Household Hazards

How everyday products make us sick.

Hookah Hazard

A Trendy Way to Get Slammed with Carbon Monoxide

In yet another version of what’s old is new again, water pipe (hookah) tobacco smoking is nouveau-retro-trendy, at least in certain circles. As researchers in Israel have recently shown, not only does smoking tobacco in a hookah provide for efficient nicotine delivery, this practice also leads to alarmingly high levels of carbon monoxide.

This toxic hazard was documented in a simple yet elegant experiment carried out by a research team led by Dr. Yedidia Bentur, who works closely with Israel’s main poison control center. A few years ago, he had shown that simply 30 minutes of smoking tobacco using a water pipe (also known as a hookah, narghile, shisha or even goza, depending on where you are),  could lead to carbon monoxide levels in the blood effecting as high a level as 26% of the circulating hemoglobin (http://journal.publications.chestnet.org/article.aspx?articleid=1087846). Indeed, three of 45 participants in Bentur’s earlier study manifested carbon monoxide levels above 20%, which is high enough to get any emergency room provider’s attention. In fact, at 20% or above, serious compromise to the heart and brain can occur, and that assumes that one has a normal amount of functional hemoglobin to begin with.  A case that came into a hospital ER in Ankara, Turkey makes the point. A 25-year-old man complained of headache, vomiting, and vertigo, several hours after a 2-hour session of water pipe smoking in narghile café. The patient’s carbon monoxide level was just under 29%. The report is careful to note that it was winter-time. (http://www.sciencedirect.com/science/article/pii/S0736467909004259).

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Hemoglobin in our blood cells is what carries the oxygen from the lungs to every part of the body. Carbon monoxide is a toxic gas that stops that from happening. That’s why carbon monoxide alarms have been mandated in homes and that’s why they save lives. So what’s the problem with a water pipe? Like many hazards, it arises from the technology of the device. Technology may sound like a high-falutin term applied to a hookah but, in fact, it is key to the problem: burning charcoal, placed above the tobacco to be smoked (typically with a piece of perforated aluminum foil in between) supplies the heat of combustion and is an important source of carbon monoxide, adding to what is already produced simply through burning tobacco. Smoking tobacco using a cigarette as the delivery device does produce carbon monoxide too, but not nearly as much.

Bentur’s new water pipe experiment had one key innovation. A cue came from the Ankara emergency room report. During winter, a café’s doors and windows are likely to be kept closed.  The last time around the study protocol had the participant smoking outside, on a balcony. This time, the smoking took place in a closed space with one open window (actually, the waiting room of the pediatric lung disease unit at the hospital, one presumes after-hours). No surprise, the carbon monoxide levels were even higher – in two participants as high as 40% or more. That’s a level at which some people exposed to carbon monoxide lose consciousness and warrant treatment in a hyperbaric chamber.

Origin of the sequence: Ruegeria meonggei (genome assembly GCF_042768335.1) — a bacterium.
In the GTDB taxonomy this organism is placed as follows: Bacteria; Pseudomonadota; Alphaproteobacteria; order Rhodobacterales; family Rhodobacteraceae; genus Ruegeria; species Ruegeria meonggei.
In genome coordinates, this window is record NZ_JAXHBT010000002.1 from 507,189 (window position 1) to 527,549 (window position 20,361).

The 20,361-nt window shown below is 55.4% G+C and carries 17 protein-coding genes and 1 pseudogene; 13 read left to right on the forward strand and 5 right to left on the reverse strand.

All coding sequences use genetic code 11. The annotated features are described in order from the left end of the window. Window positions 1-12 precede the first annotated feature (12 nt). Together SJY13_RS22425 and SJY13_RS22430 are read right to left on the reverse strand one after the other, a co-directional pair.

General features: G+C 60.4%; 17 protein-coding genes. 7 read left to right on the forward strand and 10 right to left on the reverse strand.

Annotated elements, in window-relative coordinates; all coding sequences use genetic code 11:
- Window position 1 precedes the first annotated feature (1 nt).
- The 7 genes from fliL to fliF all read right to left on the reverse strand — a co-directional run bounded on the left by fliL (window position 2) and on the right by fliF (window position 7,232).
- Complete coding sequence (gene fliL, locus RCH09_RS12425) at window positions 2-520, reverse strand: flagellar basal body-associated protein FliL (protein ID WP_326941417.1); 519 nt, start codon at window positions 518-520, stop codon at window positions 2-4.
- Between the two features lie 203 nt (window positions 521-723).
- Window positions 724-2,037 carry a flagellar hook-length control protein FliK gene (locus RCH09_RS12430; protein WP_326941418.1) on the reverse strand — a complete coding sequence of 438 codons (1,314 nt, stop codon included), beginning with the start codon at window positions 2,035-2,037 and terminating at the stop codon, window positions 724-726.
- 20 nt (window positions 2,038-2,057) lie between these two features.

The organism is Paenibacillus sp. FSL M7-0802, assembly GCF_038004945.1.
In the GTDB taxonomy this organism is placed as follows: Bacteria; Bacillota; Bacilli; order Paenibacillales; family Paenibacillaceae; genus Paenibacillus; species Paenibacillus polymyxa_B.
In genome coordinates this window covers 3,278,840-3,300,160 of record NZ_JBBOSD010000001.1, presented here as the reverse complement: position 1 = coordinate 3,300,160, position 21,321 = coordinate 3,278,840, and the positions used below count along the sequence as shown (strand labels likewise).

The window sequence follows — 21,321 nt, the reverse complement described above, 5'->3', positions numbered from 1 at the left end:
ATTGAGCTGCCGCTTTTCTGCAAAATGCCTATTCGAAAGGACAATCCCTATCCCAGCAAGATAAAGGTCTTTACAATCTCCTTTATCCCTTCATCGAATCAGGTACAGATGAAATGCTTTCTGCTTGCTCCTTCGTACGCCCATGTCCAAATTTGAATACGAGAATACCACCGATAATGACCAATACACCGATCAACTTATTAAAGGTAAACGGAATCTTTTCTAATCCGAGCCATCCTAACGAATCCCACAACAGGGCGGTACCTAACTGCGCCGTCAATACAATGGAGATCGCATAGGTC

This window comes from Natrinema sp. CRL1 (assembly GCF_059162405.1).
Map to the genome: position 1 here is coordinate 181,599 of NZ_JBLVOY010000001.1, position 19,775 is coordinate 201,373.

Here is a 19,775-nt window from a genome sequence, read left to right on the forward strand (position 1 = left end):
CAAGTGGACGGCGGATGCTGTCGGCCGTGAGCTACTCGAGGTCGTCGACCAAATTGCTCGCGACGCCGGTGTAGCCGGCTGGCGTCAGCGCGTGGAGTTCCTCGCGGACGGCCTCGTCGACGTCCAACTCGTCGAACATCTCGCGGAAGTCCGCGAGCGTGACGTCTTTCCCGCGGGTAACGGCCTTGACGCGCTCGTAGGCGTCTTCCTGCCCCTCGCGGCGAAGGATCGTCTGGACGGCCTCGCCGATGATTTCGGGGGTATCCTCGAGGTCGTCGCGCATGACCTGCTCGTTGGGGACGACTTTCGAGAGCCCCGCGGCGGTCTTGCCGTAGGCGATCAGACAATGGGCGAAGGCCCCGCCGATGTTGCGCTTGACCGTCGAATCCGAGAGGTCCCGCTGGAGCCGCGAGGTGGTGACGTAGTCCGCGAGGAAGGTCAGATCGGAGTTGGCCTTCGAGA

Needless to say there are other ways of unintentionally gassing oneself with carbon monoxide. Cooking on a hibachi in the kitchen, for example, is a very very bad idea. But that misguided practice is not cool, whereas water pipe cafés are. Maybe even groovy. A critical response came in to the journal that published the Ankara report of the posioned cafe patron (http://www.sciencedirect.com/science/article/pii/S0736467909009536). Its author, writing from France, did not contend that water pipe smoking is not a problem, referring to “one thousand neo-orientalist narghile smoking tea houses” in his country, but he does argue that this is not due to transplanted practices. Thus, in the convoluted wording of the writer, “Hookah spread across the globe over the past two decades further to a complex synergistic reaction involving many socio-anthropological factors and in which migration flows did not play an independent role by themselves.”

So let’s not call in the folks from Homeland Security. How about regulators from the FDA? Oh that’s right - they’re too busy doing nothing about electronic cigarettes.

Paul D. Blanc, M.D., M.S.P.H., is Professor of Medicine and Endowed Chair in Occupational and Environmental Medicine at the University of California San Francisco.

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